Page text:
Fear this new and more deadly QE

Whether or not Britain needs more quantitative easing is questionable, says Matthew Lynn. But you can be sure we don't want it Japanese-style.


Britain doesn't want to follow Haruhiko Kuroda's Bank of Japan

In the wake of the Brexit vote, the Bank of England not only cut interest rates to a record low of 0.25%, but it also relaunched quantitative easing (QE) pumping another £60bn of newly minted cash into the economy. Just two months later, the wisdom of that move is looking questionable. But it is the nature of the QE, not just the fact that is has been resumed, that is troubling.

As well as buying gilts, the Bank has waded into corporate bonds. And not just British ones either. When the Bank revealed the list of 100 eligible bonds this month, it turned out to include firms such as Apple and McDonald's, on the grounds that they make a "material contribution" to the UK economy.

True, that is very much in line with how central banks think QE should operate right now. The European Central Bank has started buying up corporate bonds on a huge scale, including those of companies such as Volkswagen and Nestl, as well as, ironically, a few British companies, such as the miner Urenco (Jean-Claude Juncker has no doubt fired off a sharp memo by now telling theECB to stop helping the Brexit traitors).

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The Bank of Japan has gone further and is not just buying bonds, but equities too it is now a top-ten shareholder in most major Japanese companies. This is no reason for the Bank of England to follow suit. It may be making a big mistake. Why? There are three problems.

First, the Bank is effectively taking a stake in companies. A bond does not have the same kind of rights as equity but in a crisis, the difference can turn out to be fairly negligible. What happens if one of the companies in which the Bank own bonds runs into trouble? The bond-holder that is, the Bank, and by extension the UK government will have to get involved.

Sure, there are limits on how much of a percentage of any bond issue the Bank can take, and rules that are designed to make sure it keeps its distance. In most instances, all that will be fine. But it is hard to believe that none of the 100 firms on its list won't ever face any kind of financial crisis. If it does, the Bank may have to get involved even though it has no expertise, and no legitimate role, in doing so.

Second, the Bank is indirectly subsidising companies. If it lowers the cost of credit for McDonald's, but not, say, Five Guys or Byron, isn't that giving one hamburger company an advantage over another? Why make the cost of capital cheaper for Apple, but not for Microsoft, or indeed Google, or Nokia, or Samsung? The Bank might claim the aim of QE is to lower the cost of capital throughout the economy, not just for specific firms, but there is little evidence it works like that.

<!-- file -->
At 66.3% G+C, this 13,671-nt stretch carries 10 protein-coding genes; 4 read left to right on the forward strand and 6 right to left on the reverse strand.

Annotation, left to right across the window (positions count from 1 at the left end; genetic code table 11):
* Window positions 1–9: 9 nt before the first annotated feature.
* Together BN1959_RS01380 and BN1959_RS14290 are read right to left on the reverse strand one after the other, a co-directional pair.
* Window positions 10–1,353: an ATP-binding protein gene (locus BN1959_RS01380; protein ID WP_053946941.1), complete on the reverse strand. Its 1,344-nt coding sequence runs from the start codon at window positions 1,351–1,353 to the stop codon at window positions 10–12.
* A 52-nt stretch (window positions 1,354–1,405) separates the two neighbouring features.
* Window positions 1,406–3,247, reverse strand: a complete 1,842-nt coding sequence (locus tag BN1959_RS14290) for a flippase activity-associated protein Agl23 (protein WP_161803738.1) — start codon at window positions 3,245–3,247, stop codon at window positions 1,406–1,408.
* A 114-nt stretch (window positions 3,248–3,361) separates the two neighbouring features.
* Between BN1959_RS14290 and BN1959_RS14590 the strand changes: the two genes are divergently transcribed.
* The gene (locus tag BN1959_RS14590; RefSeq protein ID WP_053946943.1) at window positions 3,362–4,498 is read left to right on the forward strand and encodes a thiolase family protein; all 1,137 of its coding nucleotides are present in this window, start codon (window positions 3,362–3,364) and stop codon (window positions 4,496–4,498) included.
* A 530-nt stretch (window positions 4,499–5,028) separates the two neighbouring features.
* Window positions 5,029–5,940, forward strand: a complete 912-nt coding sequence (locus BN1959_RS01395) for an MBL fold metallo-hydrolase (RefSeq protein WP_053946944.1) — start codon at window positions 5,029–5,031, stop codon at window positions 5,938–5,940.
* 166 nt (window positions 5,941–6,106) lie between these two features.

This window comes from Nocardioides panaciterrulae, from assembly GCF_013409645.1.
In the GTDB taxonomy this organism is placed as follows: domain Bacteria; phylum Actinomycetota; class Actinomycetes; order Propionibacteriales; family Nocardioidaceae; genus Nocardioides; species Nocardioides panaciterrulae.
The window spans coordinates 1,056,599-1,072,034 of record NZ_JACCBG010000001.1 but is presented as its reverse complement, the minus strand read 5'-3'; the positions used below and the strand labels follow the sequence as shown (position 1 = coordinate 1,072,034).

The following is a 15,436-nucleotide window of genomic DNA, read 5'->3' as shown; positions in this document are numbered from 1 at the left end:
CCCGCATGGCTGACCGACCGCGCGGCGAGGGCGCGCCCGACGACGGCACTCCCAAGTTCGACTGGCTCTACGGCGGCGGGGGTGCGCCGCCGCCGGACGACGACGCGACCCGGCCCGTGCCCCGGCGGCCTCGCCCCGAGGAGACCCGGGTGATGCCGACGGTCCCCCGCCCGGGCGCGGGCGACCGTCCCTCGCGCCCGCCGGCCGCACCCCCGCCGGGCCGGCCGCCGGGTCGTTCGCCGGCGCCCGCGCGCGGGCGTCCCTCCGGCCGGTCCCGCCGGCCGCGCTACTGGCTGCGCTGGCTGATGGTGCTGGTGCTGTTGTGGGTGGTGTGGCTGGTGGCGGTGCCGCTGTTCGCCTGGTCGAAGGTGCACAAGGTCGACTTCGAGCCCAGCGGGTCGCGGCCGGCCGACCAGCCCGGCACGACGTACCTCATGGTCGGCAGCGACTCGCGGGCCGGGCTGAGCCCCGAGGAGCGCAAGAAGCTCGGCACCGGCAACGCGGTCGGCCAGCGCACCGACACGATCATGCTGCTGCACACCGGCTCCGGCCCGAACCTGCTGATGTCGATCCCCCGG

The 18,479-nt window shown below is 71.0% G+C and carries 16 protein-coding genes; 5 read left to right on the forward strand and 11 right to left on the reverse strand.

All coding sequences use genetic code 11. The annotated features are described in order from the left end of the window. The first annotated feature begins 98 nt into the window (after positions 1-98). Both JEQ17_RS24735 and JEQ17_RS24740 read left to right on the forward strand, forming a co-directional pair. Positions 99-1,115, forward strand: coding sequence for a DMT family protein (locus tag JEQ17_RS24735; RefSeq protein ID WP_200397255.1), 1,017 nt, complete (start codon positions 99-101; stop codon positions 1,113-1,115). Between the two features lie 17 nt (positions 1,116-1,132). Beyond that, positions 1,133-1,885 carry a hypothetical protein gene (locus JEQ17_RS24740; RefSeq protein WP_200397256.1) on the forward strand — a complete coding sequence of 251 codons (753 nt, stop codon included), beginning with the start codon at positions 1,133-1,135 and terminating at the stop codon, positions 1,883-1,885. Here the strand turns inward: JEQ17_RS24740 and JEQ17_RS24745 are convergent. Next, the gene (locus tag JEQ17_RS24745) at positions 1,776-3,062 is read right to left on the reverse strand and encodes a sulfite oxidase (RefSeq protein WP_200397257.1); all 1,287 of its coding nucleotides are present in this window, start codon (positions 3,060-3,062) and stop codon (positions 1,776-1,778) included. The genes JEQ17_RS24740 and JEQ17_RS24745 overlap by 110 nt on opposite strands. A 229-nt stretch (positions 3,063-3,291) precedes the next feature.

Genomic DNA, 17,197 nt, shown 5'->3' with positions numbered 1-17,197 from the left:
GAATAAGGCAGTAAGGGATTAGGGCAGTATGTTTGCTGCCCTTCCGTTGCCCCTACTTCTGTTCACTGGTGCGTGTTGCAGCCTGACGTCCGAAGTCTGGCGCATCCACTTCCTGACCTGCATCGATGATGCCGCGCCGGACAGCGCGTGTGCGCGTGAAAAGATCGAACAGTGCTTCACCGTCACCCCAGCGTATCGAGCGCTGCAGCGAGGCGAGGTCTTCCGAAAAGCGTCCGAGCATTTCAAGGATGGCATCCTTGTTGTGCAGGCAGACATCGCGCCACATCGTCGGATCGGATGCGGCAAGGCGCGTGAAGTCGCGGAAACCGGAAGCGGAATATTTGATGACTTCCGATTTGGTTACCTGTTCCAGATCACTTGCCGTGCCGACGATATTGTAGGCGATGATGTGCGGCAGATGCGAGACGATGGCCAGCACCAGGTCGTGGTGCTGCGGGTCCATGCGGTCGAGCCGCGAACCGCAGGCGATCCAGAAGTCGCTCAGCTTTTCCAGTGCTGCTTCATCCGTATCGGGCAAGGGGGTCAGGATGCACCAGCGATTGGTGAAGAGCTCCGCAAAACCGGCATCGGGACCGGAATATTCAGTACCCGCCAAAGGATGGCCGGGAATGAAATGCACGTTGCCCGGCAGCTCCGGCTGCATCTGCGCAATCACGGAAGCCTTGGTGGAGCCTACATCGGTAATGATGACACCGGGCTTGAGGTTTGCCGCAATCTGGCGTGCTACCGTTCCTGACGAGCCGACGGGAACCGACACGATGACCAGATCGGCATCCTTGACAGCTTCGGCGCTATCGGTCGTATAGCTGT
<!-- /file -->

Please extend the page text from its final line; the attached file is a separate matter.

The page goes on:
Finally, the Bank is on a slippery slope to cronyism. At the moment, it is playing a straight bat, and only buying a small percentage of the total debt on the market from a select group of blue-chip companies. But every wedge has a thin end.

When a major retailer or manufacturer runs into trouble, don't be surprised if you start hearing a few politicians argue that the Bank should be buying its bonds. Pretty soon, it will be pumping money into "national champions", and supporting any business that doesn't create enough jobs in marginal constituencies and it won't be long before the Scottish Nationalists start whingeing that it isn't buying enough bonds issued north of the border.

It is questionable anyway whether we need more QE. There is not much sign of that Brexit collapse in the economy. But one thing we can certainly agree on is that we don't need this form of QE. It takes the Bank dangerously close to subsidising specific businesses and that has always proved catastrophic.

Matthew Lynn

Matthew Lynn is a columnist for Bloomberg, and writes weekly commentary syndicated in papers such as the Daily Telegraph, Die Welt, the Sydney Morning Herald, the South China Morning Post and the Miami Herald. He is also an associate editor of Spectator Business, and a regular contributor to The Spectator. Before that, he worked for the business section of the Sunday Times for ten years. 

He has written books on finance and financial topics, including Bust: Greece, The Euro and The Sovereign Debt Crisis and The Long Depression: The Slump of 2008 to 2031. Matthew is also the author of the Death Force series of military thrillers and the founder of Lume Books, an independent publisher.